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Ian Lind • Online daily from Kaaawa, Hawaii

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Suggested reading: Bin Laden implications, comment on secrecy policy, and Koch brothers dealt a setback

May 10th, 2011 · 3 Comments

How about some reading that has nothing to do with the backpack burglar?

You can start with this report from the Congressional Research Service: “Osama bin Laden’s Death: Implications and Considerations.”

The degree to which OBL’s death will affect AQ and how the U.S. responds to this event may shape the future of many U.S. national security activities. Implications and possible considerations for Congress related to the U.S. killing of OBL in Pakistan are addressed in this report. As applicable, questions related to the incident and U.S. policy implications are also offered. They address:

• Implications for AQ (core, global affiliates, and unaffiliated adherents)

• Congressional Notification

• Legal Considerations

• National Security Considerations and Implications for the Homeland

• Military Considerations

• Implications for Pakistan and Afghanistan

• Implications for U.S. Security Interests and Foreign Policy Considerations

Not a lot of answers, but it’s a good overview of the mess we’re in.

Looking for more active participation? Suggestions for ways to reshape the system of classifying and declassifying government data are being solicited by the Public Interest Declassification Board, an entity which I would guess is unknown to most people.

According to a press release dated May 9:

The Public Interest Declassification Board (the Board) invites the public to participate and submit their suggestions on how to reform the secrecy system. On the Board’s Transforming Classification blog, launched on March 16, 2011, the Board posted eight draft recommendations on how to transform the classification and declassification system over an eight week period and invited public comments. Over 60 responses have been posted on the blog to date.

In the latest blog entry, the Board solicits public suggestions on how to transform the classification and declassification system. Once submitted, the Board will post these suggestions on the blog for public comment.

Go directly to the blog or access it via the Board’s web site. The Board will accept submissions through May 13, 2011, and comments on all blog posts though June 4.

Public Citizen is calling attention to a federal court ruling in Utah dismissing a lawsuit by Koch Industries (yes, the Koch brothers outfit) against a youth group that posted a satirical press release about the Koch’s funding of conservative causes.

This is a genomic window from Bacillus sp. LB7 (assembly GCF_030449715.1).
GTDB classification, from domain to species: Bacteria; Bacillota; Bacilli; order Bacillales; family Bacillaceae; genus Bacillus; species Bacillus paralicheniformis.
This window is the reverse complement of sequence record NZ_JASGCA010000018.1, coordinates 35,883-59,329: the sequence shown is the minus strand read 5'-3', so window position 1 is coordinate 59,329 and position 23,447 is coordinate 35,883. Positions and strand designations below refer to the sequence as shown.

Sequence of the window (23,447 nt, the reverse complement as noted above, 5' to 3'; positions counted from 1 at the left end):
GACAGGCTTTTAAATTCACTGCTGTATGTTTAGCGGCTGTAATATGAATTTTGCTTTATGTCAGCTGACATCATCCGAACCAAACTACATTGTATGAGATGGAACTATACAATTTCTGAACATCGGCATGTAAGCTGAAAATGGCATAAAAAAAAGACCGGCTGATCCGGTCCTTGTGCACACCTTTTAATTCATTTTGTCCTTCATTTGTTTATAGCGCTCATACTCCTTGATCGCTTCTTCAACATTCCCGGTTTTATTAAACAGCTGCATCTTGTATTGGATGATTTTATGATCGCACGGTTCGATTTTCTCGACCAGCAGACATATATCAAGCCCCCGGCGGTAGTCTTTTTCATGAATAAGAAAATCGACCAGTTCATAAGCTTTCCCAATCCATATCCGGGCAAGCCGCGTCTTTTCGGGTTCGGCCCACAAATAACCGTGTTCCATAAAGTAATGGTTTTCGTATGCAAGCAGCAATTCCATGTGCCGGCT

Public Citizen explains:

Through this lawsuit, Koch Industries seeks to unmask the identities of our clients-environmental activists who used an Internet spoof to bring public attention to Koch’s controversial role in bankrolling climate-change denial. Our clients created a press release purporting to announce a decision by Koch to stop funding organizations that deny the scientific consensus on climate change, and posted the release on a website (www.koch-inc.com) designed to look like Koch’s. Although the site was up for only a few hours-and not a single reporter was actually fooled by the spoof-it succeeded in drawing additional media attention to Koch’s political activities. Koch was not amused. It filed this lawsuit and, without attempting to provide the defendants with notice, sought to expose their identities by obtaining subpoenas directed to the company that hosted the website. Although this case arises out of a harmless prank, it raises serious constitutional issues.

Click here for the court’s ruling.

Tags: Politics

3 responses so far ↓

  • 1 BigBraddah // May 10, 2011 at 9:31 am

    “nothing to do with the backpack burglar” which was covered in last nites local news as if it just happened.

  • 2 cwd // May 10, 2011 at 11:22 am

    I find it very, very interesting the David Koch is a major PBS donor. Why does it take his money?

  • 3 Doug // May 10, 2011 at 4:37 pm

    Because he offers it? Seriously, major non-profits can’t be too choosy these days. Plus, they are damned if they do, damned if they don’t.

    But at least they get the money if they “do.” :)

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